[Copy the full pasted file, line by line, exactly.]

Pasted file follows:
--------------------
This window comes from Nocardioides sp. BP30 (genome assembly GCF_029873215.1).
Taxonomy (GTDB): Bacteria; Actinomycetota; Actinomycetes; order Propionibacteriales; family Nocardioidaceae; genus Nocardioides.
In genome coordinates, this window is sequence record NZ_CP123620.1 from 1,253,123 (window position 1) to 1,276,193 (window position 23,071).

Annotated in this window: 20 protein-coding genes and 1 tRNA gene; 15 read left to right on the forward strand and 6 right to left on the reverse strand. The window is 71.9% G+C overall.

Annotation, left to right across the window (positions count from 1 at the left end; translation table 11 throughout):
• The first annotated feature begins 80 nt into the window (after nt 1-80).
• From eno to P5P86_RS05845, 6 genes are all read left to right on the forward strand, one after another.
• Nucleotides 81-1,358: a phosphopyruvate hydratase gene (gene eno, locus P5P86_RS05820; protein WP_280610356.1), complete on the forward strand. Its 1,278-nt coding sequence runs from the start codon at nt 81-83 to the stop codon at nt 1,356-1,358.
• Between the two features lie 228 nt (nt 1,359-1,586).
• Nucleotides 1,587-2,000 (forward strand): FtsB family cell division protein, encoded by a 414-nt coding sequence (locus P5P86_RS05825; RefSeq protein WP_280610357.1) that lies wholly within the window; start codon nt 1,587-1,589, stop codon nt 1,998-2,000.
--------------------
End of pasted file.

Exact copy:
This window comes from Nocardioides sp. BP30 (genome assembly GCF_029873215.1).
Taxonomy (GTDB): Bacteria; Actinomycetota; Actinomycetes; order Propionibacteriales; family Nocardioidaceae; genus Nocardioides.
In genome coordinates, this window is sequence record NZ_CP123620.1 from 1,253,123 (window position 1) to 1,276,193 (window position 23,071).

Annotated in this window: 20 protein-coding genes and 1 tRNA gene; 15 read left to right on the forward strand and 6 right to left on the reverse strand. The window is 71.9% G+C overall.

Annotation, left to right across the window (positions count from 1 at the left end; translation table 11 throughout):
• The first annotated feature begins 80 nt into the window (after nt 1-80).
• From eno to P5P86_RS05845, 6 genes are all read left to right on the forward strand, one after another.
• Nucleotides 81-1,358: a phosphopyruvate hydratase gene (gene eno, locus P5P86_RS05820; protein WP_280610356.1), complete on the forward strand. Its 1,278-nt coding sequence runs from the start codon at nt 81-83 to the stop codon at nt 1,356-1,358.
• Between the two features lie 228 nt (nt 1,359-1,586).
• Nucleotides 1,587-2,000 (forward strand): FtsB family cell division protein, encoded by a 414-nt coding sequence (locus P5P86_RS05825; RefSeq protein WP_280610357.1) that lies wholly within the window; start codon nt 1,587-1,589, stop codon nt 1,998-2,000.